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The Internet was conceived in the 1950s to provide the members of the scientific community with the ability to quickly communicate with one another.
In the 1960s, work was done to convey "packets" of information from one computer to another. It was not until 1969 that UCLA and the Stanford Research Center were able to exchange data, but this was still not something accessible by the public at large.
Whereas the government and institutions of higher learning were the only groups able to access the Internet, in 1992, it was finally made available to the public.
At its inception, it was simply a method of transferring data from one place to another, and few people knew about it and/or used it. However, over the years, it has grown in countless ways, while also becoming highly commercialized.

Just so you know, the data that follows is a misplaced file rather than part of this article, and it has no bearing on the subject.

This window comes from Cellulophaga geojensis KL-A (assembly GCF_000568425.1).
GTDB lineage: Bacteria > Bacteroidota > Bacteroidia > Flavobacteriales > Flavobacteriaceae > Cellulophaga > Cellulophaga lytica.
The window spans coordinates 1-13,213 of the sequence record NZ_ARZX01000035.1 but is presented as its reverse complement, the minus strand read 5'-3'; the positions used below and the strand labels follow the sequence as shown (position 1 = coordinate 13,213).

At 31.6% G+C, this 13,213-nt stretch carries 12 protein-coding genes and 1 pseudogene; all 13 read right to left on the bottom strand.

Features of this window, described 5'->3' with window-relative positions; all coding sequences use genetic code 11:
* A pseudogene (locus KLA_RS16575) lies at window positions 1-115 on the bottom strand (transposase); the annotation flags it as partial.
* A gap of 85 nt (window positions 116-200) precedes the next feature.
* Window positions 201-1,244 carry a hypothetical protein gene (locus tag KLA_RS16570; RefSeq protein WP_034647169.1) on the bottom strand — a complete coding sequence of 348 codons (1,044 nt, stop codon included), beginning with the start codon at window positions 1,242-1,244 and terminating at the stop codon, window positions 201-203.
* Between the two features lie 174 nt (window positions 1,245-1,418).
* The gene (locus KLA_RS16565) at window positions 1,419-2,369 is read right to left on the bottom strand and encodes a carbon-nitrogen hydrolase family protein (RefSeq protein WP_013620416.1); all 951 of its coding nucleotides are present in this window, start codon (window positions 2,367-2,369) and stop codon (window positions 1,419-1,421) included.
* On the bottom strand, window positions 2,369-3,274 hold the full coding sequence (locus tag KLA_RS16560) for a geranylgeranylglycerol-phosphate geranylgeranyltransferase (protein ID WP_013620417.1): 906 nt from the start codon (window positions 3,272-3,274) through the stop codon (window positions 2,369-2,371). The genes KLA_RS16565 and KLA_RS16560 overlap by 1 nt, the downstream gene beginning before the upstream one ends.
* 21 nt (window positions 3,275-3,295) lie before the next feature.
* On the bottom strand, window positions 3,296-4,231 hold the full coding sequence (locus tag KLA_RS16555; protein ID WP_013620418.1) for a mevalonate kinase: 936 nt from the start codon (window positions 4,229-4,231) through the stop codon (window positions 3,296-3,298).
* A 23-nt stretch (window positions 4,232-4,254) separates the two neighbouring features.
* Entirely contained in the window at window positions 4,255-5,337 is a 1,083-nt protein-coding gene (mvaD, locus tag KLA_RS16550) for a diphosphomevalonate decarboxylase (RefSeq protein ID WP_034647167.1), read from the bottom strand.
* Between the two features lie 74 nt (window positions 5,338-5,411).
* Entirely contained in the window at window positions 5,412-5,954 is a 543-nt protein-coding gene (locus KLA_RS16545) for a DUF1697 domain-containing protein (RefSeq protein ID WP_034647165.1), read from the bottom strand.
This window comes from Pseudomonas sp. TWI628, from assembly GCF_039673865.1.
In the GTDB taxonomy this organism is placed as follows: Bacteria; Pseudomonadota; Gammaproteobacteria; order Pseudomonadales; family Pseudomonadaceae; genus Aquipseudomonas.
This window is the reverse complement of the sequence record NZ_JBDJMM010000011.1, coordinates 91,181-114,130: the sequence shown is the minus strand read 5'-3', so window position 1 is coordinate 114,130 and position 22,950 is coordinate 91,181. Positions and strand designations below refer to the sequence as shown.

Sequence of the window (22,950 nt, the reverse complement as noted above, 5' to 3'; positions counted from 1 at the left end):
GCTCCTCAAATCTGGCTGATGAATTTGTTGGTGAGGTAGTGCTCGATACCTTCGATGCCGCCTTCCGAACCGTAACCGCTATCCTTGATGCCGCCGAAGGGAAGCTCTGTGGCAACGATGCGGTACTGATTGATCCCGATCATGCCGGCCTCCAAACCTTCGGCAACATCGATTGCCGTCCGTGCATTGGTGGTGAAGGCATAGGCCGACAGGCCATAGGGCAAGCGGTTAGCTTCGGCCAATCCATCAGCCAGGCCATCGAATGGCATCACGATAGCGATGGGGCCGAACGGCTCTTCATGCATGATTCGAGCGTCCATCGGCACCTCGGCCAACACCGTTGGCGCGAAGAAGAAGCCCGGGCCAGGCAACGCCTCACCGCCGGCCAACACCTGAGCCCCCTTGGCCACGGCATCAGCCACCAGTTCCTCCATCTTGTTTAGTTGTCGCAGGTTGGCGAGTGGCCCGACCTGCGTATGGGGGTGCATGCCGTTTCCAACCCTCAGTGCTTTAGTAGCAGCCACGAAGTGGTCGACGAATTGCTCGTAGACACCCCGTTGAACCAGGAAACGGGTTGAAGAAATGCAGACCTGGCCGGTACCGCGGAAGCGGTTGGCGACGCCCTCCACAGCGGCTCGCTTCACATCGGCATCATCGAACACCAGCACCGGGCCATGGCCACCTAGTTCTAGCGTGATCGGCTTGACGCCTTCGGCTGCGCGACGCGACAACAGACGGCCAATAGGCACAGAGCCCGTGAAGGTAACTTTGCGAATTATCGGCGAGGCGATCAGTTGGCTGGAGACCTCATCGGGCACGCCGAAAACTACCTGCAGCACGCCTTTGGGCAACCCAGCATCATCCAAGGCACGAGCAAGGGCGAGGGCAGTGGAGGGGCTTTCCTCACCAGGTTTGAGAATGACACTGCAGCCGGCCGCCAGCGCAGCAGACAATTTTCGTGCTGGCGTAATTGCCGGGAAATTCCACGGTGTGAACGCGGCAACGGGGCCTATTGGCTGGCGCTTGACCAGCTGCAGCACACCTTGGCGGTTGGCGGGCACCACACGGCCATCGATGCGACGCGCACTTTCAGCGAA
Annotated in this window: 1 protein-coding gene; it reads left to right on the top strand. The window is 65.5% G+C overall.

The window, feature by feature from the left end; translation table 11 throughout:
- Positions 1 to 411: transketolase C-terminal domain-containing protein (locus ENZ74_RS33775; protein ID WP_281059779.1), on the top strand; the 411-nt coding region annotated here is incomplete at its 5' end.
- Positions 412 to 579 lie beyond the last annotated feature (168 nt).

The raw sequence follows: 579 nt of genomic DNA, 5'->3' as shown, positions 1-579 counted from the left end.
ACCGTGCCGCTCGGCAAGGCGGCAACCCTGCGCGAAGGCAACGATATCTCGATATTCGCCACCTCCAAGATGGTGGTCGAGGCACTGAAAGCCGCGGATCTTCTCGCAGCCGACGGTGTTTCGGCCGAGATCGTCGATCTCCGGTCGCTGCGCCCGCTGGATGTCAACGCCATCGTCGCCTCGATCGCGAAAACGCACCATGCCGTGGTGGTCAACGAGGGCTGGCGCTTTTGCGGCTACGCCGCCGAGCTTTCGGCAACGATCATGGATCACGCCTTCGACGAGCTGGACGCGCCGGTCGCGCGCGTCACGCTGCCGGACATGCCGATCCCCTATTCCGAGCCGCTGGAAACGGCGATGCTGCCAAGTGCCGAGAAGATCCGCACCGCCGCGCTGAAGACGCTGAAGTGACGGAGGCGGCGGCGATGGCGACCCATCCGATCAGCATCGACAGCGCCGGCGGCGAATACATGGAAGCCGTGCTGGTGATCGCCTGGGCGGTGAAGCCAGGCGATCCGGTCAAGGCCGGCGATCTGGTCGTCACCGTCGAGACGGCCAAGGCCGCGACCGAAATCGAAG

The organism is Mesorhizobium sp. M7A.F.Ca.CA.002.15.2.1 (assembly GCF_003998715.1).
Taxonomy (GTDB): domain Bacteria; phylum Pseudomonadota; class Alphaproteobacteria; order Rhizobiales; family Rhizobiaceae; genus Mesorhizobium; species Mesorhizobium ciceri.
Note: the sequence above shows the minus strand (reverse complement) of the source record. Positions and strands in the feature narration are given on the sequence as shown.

The Internet is a global data communication network to which computers are connected for electronic exchange of data. It links tens of thousands of smaller computer networks.
The origin of the Internet can be traced back to the 1969, when the Advanced Research Projects Agency (ARPA) of the United States Department of Defense established the first two nodes of a network of computers called ARPAnet for military and government computer systems. Following this development of ARPAnet, universities and other institutions developed their own computer networks, which were later merged with it to form the Internet. This network was then extended to other institutions and geographical regions. Commercial use of the Internet began in 1988. Following this the Internet Expanded very fast, and by the 1990's it covered almost the entire world. Currently its use estimated to be available to more than a quarter of the world population.
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